Thus, we can see that e-contracts have valid evidentiary value under the eyes of the Indian Courts under Section 65A of the Indian Evidence Act. Though, the presumption of the Indian courts with regards to e-contracts under the Indian Evidence Act is also important to consider. To get well accustomed with the evidentiary value of e-contracts concerning the Indian Evidence Act, we need to consider the following provisions\sections of the Indian Evidence Act, 1872:

Section 85A

This section specifically talks about the presumptions of the courts in India with regards to electronic agreements and says that the courts shall presume that every available electronic recording which has an electronic signature affixed to it shall be considered to have a valid evidentiary value under the Indian Evidence Act and in the eyes of the courts in India. Though there are a few restrictions on such presumptions which shall be discussed in the following sections.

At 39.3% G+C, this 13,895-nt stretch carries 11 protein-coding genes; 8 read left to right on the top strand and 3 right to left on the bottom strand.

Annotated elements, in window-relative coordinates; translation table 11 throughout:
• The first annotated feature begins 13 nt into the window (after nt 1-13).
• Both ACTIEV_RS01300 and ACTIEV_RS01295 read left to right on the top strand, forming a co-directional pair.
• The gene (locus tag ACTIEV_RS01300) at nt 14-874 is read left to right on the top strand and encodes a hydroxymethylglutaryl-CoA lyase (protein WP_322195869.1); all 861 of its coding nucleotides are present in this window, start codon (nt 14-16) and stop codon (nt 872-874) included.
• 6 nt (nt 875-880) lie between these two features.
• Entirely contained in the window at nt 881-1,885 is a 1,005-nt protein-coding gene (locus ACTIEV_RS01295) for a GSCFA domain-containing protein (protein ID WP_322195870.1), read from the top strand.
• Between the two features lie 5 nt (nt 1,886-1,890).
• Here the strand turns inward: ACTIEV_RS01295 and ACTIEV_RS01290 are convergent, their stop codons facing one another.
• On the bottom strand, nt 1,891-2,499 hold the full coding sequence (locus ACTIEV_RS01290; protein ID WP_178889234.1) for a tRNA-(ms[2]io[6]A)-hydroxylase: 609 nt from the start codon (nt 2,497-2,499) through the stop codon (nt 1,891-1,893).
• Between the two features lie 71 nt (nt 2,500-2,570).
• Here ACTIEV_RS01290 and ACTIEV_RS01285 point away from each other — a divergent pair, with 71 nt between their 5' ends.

Section 85B

This section tells us that the court shall presume that the e-contract or documents which are being presented in front of the court have not been tampered with i.e. they are presented in their original form without anyone making any alterations in it, in case it has been proved that such records have been tampered with. The secure status of such information shall be required to be maintained until a specific time. The section also tells us that once a digital signature is affixed to an agreement available online, such shall be presumed by the courts to be an acceptance of such agreements.

Section 85C

This section tells us that if a digital signature is affixed to a particular document then the court shall presume that such document is true and correct.

Section 88A 

The very purpose of this section is to define the terms ‘addressee’ and ‘originator concerning an e-contract. It mainly talks about the power of the court with regards to presumption of the addressee of an electronic communication. The section says that the courts shall presume the ‘addressee’ to be a person to such electronic communication has been directed by the ‘originator’. Though, as per this section, the court does not have any power with regards to the presumption of who the ‘originator’ of the thread of electronic communication is.